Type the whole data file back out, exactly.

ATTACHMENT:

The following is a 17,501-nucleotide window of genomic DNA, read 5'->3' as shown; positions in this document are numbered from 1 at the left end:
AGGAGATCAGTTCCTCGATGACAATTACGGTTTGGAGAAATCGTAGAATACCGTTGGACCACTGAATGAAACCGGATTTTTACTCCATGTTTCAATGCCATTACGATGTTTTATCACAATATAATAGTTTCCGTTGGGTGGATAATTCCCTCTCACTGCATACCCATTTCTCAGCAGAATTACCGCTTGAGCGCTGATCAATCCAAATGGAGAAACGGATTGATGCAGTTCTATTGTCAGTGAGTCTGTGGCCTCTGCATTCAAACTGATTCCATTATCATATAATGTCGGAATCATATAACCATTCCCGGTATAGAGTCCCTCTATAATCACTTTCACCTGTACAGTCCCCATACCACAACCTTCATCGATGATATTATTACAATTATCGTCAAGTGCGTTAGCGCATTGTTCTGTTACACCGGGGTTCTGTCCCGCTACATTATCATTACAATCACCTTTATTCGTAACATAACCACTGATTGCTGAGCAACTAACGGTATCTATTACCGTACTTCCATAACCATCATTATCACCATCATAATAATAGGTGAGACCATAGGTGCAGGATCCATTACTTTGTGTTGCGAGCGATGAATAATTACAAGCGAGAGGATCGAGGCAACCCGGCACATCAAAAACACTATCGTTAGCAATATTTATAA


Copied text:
The following is a 17,501-nucleotide window of genomic DNA, read 5'->3' as shown; positions in this document are numbered from 1 at the left end:
AGGAGATCAGTTCCTCGATGACAATTACGGTTTGGAGAAATCGTAGAATACCGTTGGACCACTGAATGAAACCGGATTTTTACTCCATGTTTCAATGCCATTACGATGTTTTATCACAATATAATAGTTTCCGTTGGGTGGATAATTCCCTCTCACTGCATACCCATTTCTCAGCAGAATTACCGCTTGAGCGCTGATCAATCCAAATGGAGAAACGGATTGATGCAGTTCTATTGTCAGTGAGTCTGTGGCCTCTGCATTCAAACTGATTCCATTATCATATAATGTCGGAATCATATAACCATTCCCGGTATAGAGTCCCTCTATAATCACTTTCACCTGTACAGTCCCCATACCACAACCTTCATCGATGATATTATTACAATTATCGTCAAGTGCGTTAGCGCATTGTTCTGTTACACCGGGGTTCTGTCCCGCTACATTATCATTACAATCACCTTTATTCGTAACATAACCACTGATTGCTGAGCAACTAACGGTATCTATTACCGTACTTCCATAACCATCATTATCACCATCATAATAATAGGTGAGACCATAGGTGCAGGATCCATTACTTTGTGTTGCGAGCGATGAATAATTACAAGCGAGAGGATCGAGGCAACCCGGCACATCAAAAACACTATCGTTAGCAATATTTATAA